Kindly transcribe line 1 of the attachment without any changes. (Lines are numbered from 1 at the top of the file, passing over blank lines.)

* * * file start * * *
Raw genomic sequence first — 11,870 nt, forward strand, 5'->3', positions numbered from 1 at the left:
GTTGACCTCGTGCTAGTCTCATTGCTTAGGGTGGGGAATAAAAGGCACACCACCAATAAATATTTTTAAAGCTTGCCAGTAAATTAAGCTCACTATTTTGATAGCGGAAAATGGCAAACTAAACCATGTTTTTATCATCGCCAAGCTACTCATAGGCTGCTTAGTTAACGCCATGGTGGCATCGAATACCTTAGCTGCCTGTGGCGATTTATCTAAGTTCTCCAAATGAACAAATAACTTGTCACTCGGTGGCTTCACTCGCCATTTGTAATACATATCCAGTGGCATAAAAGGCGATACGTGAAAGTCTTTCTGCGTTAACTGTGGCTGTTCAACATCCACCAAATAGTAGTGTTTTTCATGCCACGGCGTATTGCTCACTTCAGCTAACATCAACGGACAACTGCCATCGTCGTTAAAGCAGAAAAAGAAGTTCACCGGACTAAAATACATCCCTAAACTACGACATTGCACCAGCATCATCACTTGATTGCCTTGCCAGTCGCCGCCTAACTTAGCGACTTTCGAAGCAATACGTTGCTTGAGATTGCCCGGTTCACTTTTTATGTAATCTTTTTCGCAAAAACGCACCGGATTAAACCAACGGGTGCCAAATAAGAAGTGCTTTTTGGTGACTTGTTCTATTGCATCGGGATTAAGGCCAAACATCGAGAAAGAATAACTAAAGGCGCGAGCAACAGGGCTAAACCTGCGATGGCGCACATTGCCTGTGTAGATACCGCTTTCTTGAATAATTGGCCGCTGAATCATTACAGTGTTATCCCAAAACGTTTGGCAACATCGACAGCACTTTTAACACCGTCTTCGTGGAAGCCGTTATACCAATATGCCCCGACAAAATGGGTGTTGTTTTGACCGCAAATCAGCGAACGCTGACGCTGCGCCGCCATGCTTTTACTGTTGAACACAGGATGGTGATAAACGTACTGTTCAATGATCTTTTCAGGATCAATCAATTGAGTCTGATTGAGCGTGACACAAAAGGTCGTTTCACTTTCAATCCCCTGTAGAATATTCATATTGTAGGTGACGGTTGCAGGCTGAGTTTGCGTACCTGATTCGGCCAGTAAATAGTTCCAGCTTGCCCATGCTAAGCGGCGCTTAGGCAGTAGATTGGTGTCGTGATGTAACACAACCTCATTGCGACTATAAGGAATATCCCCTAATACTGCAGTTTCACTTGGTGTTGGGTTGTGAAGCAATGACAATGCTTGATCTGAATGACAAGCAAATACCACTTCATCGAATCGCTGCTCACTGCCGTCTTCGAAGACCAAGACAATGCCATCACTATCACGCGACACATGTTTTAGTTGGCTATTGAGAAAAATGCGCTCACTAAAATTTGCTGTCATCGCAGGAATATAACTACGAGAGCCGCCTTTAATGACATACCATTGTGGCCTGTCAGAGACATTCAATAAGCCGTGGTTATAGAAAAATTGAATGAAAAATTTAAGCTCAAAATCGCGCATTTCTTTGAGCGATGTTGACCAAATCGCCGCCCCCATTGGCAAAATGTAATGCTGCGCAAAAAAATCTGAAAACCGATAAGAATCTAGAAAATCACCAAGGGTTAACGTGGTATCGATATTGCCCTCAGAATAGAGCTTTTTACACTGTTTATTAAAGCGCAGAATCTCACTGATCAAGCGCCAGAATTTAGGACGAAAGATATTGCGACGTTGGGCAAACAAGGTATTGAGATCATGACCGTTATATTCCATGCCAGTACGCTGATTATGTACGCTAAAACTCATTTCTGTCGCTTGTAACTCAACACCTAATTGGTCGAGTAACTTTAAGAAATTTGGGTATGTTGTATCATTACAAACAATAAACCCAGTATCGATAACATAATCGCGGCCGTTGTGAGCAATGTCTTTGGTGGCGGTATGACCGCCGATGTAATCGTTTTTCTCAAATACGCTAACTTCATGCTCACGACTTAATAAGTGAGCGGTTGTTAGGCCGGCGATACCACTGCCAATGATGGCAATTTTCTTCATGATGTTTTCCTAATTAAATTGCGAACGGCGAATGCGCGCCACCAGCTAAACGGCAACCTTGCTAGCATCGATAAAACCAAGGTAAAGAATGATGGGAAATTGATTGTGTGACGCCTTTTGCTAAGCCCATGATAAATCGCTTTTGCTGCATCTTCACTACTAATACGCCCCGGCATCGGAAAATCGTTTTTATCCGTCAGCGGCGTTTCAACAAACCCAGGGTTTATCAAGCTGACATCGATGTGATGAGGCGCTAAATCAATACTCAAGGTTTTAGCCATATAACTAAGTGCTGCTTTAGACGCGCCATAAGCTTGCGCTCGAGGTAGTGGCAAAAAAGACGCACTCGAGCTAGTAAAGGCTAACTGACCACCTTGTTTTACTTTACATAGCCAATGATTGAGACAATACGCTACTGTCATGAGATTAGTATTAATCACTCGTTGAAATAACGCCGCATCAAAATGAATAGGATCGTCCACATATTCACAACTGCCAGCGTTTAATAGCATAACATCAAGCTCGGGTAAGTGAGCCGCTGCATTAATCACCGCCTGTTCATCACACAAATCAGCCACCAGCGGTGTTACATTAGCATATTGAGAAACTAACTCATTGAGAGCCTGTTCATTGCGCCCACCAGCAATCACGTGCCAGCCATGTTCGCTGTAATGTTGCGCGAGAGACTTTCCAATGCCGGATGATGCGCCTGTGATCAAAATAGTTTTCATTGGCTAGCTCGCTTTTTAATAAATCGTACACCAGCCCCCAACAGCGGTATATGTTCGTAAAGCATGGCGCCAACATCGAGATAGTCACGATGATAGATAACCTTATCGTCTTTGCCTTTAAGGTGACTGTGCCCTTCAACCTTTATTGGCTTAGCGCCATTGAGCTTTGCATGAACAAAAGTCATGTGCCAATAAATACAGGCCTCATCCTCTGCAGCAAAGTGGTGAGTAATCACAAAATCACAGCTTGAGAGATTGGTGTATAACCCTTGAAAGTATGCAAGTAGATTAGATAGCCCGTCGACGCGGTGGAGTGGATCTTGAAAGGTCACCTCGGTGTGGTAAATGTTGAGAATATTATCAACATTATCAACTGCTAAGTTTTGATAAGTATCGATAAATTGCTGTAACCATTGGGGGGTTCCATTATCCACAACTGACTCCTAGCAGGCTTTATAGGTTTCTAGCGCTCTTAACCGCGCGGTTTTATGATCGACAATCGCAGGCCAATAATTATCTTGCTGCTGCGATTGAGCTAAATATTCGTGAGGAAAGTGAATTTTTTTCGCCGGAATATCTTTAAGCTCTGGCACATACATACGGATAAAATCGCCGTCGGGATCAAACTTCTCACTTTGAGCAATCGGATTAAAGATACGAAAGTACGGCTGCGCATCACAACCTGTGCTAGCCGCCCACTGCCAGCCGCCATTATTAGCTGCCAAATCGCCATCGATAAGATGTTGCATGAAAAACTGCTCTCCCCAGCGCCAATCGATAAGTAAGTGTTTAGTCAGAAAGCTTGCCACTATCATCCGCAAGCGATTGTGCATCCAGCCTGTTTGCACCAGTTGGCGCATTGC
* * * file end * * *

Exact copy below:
Raw genomic sequence first — 11,870 nt, forward strand, 5'->3', positions numbered from 1 at the left: